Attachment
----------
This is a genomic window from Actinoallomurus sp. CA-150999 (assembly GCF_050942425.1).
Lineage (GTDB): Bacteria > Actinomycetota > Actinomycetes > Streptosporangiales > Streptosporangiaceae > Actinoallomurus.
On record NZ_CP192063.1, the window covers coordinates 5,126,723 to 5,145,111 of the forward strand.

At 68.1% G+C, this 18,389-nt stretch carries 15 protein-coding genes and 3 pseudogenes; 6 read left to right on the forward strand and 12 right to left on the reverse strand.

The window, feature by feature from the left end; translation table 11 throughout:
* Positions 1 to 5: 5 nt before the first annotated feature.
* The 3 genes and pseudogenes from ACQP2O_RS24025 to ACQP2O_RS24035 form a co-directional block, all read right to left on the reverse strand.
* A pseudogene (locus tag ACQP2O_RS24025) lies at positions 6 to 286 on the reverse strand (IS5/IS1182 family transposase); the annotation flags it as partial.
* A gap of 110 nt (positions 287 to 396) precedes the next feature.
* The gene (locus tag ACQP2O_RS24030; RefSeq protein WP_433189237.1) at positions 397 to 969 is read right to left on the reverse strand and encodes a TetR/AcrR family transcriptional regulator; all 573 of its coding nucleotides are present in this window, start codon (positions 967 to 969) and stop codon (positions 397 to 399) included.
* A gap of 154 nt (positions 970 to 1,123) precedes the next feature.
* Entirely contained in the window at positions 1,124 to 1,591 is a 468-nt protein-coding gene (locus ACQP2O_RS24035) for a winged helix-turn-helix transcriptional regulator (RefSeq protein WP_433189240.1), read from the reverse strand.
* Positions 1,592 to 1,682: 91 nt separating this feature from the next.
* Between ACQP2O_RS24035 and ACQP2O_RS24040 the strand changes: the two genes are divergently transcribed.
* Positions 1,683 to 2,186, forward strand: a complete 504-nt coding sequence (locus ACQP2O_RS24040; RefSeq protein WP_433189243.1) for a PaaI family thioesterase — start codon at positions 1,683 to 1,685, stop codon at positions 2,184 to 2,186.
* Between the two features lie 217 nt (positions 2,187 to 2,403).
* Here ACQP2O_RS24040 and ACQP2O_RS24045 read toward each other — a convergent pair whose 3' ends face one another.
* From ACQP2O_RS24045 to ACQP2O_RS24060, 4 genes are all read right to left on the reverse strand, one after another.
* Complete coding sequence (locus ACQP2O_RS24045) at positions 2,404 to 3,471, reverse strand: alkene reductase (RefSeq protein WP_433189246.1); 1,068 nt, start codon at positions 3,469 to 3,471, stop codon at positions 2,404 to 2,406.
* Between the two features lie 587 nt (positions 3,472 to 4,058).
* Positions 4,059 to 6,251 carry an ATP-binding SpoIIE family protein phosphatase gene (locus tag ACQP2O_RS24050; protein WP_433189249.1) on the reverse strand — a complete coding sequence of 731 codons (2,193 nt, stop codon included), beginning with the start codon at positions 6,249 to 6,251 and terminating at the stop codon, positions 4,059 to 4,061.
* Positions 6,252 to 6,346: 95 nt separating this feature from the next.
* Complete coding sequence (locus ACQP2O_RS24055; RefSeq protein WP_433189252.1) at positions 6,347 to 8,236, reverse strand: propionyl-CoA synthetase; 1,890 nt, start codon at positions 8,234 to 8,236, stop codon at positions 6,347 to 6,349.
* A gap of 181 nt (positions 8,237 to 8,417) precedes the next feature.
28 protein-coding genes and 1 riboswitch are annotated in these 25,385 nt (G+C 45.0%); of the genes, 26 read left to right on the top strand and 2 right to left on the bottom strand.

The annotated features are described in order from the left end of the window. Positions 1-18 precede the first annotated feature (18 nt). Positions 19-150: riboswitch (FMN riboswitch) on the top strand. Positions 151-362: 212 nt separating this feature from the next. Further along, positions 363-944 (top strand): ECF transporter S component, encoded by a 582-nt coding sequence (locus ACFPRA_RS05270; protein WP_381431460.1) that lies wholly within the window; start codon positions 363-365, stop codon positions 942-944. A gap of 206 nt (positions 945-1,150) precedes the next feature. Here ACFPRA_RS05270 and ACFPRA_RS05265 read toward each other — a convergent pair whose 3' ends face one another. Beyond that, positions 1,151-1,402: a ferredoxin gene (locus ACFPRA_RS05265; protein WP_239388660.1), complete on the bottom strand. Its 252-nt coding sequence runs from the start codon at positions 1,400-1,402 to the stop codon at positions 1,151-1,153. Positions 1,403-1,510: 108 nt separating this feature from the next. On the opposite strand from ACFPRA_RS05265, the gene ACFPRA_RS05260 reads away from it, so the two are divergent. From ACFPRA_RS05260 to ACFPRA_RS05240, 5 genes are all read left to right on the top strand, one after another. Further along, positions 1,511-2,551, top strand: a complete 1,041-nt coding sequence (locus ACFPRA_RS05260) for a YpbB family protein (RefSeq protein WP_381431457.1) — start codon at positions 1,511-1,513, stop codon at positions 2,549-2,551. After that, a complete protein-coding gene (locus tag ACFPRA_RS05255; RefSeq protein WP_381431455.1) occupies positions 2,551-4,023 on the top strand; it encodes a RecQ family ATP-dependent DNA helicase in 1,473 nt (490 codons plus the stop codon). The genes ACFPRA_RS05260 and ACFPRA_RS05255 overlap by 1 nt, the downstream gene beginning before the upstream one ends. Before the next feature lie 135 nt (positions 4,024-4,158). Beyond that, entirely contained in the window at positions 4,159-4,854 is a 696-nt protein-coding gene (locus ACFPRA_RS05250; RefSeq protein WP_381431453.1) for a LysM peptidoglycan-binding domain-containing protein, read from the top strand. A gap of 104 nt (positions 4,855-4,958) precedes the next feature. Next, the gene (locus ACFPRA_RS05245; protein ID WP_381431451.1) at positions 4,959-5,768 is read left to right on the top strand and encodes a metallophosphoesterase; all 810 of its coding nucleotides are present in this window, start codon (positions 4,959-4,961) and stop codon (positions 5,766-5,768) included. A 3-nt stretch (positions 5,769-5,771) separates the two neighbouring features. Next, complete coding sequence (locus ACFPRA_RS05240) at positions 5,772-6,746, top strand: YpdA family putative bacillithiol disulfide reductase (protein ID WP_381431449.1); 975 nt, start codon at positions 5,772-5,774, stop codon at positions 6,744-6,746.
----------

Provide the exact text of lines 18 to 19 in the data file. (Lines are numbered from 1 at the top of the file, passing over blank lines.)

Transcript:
* From ACQP2O_RS24045 to ACQP2O_RS24060, 4 genes are all read right to left on the reverse strand, one after another.
* Complete coding sequence (locus ACQP2O_RS24045) at positions 2,404 to 3,471, reverse strand: alkene reductase (RefSeq protein WP_433189246.1); 1,068 nt, start codon at positions 3,469 to 3,471, stop codon at positions 2,404 to 2,406.